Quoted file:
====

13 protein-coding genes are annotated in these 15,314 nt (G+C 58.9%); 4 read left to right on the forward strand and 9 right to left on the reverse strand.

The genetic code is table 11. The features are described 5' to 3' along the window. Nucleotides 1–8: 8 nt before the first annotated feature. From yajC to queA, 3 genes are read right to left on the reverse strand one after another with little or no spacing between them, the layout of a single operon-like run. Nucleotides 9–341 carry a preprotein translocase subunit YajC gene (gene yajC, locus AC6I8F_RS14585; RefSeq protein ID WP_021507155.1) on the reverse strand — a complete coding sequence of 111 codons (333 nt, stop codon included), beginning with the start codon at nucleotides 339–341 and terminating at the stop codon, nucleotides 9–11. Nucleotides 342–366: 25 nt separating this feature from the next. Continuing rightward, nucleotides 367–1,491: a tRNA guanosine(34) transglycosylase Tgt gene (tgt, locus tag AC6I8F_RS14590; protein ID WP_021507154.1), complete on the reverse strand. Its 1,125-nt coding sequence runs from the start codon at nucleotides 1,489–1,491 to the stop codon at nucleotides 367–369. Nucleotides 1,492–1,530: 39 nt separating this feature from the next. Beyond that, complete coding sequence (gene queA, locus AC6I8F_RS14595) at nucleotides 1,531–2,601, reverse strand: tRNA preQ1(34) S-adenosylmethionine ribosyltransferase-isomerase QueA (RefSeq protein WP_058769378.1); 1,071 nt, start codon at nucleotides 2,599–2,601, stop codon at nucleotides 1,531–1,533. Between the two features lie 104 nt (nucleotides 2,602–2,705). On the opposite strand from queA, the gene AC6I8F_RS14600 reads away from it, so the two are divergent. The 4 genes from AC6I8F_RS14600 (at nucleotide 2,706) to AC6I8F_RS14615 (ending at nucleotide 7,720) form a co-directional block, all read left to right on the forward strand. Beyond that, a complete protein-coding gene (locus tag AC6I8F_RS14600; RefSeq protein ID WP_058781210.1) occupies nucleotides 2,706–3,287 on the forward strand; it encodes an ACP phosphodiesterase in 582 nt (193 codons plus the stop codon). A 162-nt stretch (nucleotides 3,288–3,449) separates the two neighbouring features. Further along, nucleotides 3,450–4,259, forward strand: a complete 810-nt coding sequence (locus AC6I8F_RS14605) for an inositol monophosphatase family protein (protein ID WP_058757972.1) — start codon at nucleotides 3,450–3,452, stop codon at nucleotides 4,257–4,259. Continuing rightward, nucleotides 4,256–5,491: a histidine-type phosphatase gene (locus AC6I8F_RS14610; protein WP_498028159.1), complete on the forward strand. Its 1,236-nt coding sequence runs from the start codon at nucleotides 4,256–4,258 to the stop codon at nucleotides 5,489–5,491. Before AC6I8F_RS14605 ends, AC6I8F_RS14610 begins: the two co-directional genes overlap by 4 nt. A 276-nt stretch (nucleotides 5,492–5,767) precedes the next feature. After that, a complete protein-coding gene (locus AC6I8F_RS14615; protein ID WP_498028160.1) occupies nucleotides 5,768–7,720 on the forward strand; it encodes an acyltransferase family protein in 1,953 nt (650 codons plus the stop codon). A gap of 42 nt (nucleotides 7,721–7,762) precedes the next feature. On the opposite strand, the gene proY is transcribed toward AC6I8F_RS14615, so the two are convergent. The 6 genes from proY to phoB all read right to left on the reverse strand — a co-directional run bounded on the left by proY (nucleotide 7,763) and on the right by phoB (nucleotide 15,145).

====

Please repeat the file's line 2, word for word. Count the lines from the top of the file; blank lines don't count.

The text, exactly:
The genetic code is table 11. The features are described 5' to 3' along the window. Nucleotides 1–8: 8 nt before the first annotated feature. From yajC to queA, 3 genes are read right to left on the reverse strand one after another with little or no spacing between them, the layout of a single operon-like run. Nucleotides 9–341 carry a preprotein translocase subunit YajC gene (gene yajC, locus AC6I8F_RS14585; RefSeq protein ID WP_021507155.1) on the reverse strand — a complete coding sequence of 111 codons (333 nt, stop codon included), beginning with the start codon at nucleotides 339–341 and terminating at the stop codon, nucleotides 9–11. Nucleotides 342–366: 25 nt separating this feature from the next. Continuing rightward, nucleotides 367–1,491: a tRNA guanosine(34) transglycosylase Tgt gene (tgt, locus tag AC6I8F_RS14590; protein ID WP_021507154.1), complete on the reverse strand. Its 1,125-nt coding sequence runs from the start codon at nucleotides 1,489–1,491 to the stop codon at nucleotides 367–369. Nucleotides 1,492–1,530: 39 nt separating this feature from the next. Beyond that, complete coding sequence (gene queA, locus AC6I8F_RS14595) at nucleotides 1,531–2,601, reverse strand: tRNA preQ1(34) S-adenosylmethionine ribosyltransferase-isomerase QueA (RefSeq protein WP_058769378.1); 1,071 nt, start codon at nucleotides 2,599–2,601, stop codon at nucleotides 1,531–1,533. Between the two features lie 104 nt (nucleotides 2,602–2,705). On the opposite strand from queA, the gene AC6I8F_RS14600 reads away from it, so the two are divergent. The 4 genes from AC6I8F_RS14600 (at nucleotide 2,706) to AC6I8F_RS14615 (ending at nucleotide 7,720) form a co-directional block, all read left to right on the forward strand. Beyond that, a complete protein-coding gene (locus tag AC6I8F_RS14600; RefSeq protein ID WP_058781210.1) occupies nucleotides 2,706–3,287 on the forward strand; it encodes an ACP phosphodiesterase in 582 nt (193 codons plus the stop codon). A 162-nt stretch (nucleotides 3,288–3,449) separates the two neighbouring features. Further along, nucleotides 3,450–4,259, forward strand: a complete 810-nt coding sequence (locus AC6I8F_RS14605) for an inositol monophosphatase family protein (protein ID WP_058757972.1) — start codon at nucleotides 3,450–3,452, stop codon at nucleotides 4,257–4,259. Continuing rightward, nucleotides 4,256–5,491: a histidine-type phosphatase gene (locus AC6I8F_RS14610; protein WP_498028159.1), complete on the forward strand. Its 1,236-nt coding sequence runs from the start codon at nucleotides 4,256–4,258 to the stop codon at nucleotides 5,489–5,491. Before AC6I8F_RS14605 ends, AC6I8F_RS14610 begins: the two co-directional genes overlap by 4 nt. A 276-nt stretch (nucleotides 5,492–5,767) precedes the next feature. After that, a complete protein-coding gene (locus AC6I8F_RS14615; protein ID WP_498028160.1) occupies nucleotides 5,768–7,720 on the forward strand; it encodes an acyltransferase family protein in 1,953 nt (650 codons plus the stop codon). A gap of 42 nt (nucleotides 7,721–7,762) precedes the next feature. On the opposite strand, the gene proY is transcribed toward AC6I8F_RS14615, so the two are convergent. The 6 genes from proY to phoB all read right to left on the reverse strand — a co-directional run bounded on the left by proY (nucleotide 7,763) and on the right by phoB (nucleotide 15,145).